San Francisco City filing deadlines

· Feb 28: San Francisco Gross Receipts and Payroll Expense Due

Year-End Housekeeping

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Making HR audits meaningful

The end of the year is a good time to reflect on what went well this past year and what may need to be revisited. There are many different reasons to assess your HR practices and conduct an audit. Whether you are part of a growing start-up, a company that has reached the milestone of 50 employees, or an established organization looking to ensure HR is strategically aligned to goals, an HR audit will help you determine compliance and the overall efficiency of the human resource function.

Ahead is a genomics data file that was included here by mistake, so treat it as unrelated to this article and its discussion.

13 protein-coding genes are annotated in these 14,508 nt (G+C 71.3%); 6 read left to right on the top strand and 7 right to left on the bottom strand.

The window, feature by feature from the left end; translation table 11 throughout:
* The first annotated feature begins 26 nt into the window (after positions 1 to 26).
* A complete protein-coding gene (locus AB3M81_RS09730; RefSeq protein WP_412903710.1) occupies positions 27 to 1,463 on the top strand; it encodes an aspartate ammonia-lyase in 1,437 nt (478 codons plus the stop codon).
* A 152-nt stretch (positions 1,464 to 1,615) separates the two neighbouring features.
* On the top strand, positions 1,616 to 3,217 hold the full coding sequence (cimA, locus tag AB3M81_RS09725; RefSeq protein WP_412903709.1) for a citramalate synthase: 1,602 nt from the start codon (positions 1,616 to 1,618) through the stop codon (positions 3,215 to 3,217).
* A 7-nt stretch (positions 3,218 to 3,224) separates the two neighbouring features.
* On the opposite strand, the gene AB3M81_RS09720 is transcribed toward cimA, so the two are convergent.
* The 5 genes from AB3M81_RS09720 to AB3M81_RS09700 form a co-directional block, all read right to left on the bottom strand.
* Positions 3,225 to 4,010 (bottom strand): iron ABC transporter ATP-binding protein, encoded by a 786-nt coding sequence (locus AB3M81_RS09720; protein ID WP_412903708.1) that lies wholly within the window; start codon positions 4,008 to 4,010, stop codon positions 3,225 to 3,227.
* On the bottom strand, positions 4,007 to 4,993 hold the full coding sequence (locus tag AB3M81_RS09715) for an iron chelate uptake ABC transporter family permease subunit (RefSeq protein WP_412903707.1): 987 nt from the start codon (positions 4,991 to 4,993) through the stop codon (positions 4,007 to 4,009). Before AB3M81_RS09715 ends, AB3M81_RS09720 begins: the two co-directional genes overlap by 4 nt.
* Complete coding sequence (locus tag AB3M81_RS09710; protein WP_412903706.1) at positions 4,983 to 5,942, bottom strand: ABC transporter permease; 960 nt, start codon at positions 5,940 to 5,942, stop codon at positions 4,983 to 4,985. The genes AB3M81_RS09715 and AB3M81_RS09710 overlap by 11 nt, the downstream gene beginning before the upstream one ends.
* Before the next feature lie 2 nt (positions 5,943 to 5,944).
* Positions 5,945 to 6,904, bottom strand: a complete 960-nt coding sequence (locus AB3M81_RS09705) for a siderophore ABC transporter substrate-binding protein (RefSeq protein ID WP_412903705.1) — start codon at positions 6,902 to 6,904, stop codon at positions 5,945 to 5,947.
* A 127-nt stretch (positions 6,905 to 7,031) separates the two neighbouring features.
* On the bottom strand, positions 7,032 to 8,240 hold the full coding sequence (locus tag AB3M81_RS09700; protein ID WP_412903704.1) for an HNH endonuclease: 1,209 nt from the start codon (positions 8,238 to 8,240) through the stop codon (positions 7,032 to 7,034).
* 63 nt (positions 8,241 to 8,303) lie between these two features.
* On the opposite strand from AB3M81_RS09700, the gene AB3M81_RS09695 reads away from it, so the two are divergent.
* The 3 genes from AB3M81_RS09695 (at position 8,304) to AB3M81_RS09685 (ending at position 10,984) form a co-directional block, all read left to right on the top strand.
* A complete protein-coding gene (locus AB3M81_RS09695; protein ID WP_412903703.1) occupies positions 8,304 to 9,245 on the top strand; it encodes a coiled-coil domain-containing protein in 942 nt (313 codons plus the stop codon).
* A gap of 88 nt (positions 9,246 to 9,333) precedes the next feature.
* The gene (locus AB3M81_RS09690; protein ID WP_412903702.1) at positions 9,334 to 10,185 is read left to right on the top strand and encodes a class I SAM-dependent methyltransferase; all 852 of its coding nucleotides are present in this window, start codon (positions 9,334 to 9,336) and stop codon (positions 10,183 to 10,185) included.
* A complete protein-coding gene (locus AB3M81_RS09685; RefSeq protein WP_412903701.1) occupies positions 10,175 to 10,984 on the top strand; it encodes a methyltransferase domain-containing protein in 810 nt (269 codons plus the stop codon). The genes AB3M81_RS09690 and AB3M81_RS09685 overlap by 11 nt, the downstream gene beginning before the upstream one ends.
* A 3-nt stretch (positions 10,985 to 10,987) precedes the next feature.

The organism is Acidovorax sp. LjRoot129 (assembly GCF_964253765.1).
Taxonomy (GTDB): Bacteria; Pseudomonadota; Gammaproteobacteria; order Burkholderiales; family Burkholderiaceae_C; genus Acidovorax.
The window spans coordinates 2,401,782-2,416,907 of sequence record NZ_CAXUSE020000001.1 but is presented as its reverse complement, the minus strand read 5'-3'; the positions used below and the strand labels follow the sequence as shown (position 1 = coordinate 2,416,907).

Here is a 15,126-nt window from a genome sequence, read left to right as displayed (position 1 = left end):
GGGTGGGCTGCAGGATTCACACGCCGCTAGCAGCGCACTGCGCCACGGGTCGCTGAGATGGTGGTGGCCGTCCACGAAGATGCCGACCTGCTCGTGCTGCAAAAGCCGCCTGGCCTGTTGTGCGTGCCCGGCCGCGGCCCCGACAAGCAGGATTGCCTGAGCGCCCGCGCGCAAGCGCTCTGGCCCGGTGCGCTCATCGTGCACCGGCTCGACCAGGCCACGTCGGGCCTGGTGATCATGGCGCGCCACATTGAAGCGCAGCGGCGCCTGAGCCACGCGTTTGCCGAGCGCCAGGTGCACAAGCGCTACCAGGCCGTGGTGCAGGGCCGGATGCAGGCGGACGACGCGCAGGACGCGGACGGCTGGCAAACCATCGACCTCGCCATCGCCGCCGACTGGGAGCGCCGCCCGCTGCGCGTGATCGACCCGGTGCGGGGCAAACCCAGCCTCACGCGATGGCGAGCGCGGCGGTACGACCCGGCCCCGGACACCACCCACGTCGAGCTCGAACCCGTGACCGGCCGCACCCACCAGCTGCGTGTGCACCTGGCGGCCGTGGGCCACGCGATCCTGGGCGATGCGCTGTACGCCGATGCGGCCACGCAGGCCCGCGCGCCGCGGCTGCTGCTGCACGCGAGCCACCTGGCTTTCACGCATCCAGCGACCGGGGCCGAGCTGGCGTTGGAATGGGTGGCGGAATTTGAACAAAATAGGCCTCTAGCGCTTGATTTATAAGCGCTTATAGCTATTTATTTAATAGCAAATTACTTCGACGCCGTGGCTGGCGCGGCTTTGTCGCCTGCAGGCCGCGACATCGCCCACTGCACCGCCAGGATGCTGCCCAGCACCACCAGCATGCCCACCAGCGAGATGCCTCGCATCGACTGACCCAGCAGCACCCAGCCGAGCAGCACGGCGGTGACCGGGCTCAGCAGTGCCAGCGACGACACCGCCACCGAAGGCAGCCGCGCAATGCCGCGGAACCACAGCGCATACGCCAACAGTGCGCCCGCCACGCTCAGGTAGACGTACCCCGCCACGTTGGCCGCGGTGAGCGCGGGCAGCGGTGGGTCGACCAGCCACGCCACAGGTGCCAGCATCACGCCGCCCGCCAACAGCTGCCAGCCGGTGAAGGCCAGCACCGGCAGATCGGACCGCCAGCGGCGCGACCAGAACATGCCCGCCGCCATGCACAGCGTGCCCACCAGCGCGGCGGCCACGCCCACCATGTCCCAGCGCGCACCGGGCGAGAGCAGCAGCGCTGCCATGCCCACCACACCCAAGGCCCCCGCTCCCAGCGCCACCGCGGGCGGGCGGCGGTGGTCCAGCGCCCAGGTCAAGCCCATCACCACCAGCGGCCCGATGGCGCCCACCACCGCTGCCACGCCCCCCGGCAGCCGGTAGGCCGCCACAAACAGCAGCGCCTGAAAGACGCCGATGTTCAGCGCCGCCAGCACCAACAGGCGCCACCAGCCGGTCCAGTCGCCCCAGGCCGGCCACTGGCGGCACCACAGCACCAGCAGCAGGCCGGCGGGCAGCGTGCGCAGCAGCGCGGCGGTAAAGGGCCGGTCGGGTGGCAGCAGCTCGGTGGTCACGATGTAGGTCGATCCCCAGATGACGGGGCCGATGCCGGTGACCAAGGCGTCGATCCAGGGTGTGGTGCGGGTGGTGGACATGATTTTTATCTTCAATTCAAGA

When conducting an assessment, there are several key areas you will want to take a look at:

·         Legal compliance

·         Employment practices

·         Performance management

·         Compensation and benefits

·         Payroll

·         Termination

·         Record keeping

When identifying gaps, it is also very important to look at how your company — or whether your company — is actually upholding its own policies and procedures. Checking a box on an audit list is not enough; you will also need to examine if you are walking your talk. A true assessment will include a reality check on just how things are done. Look hard and look deep to ensure you are working smartly.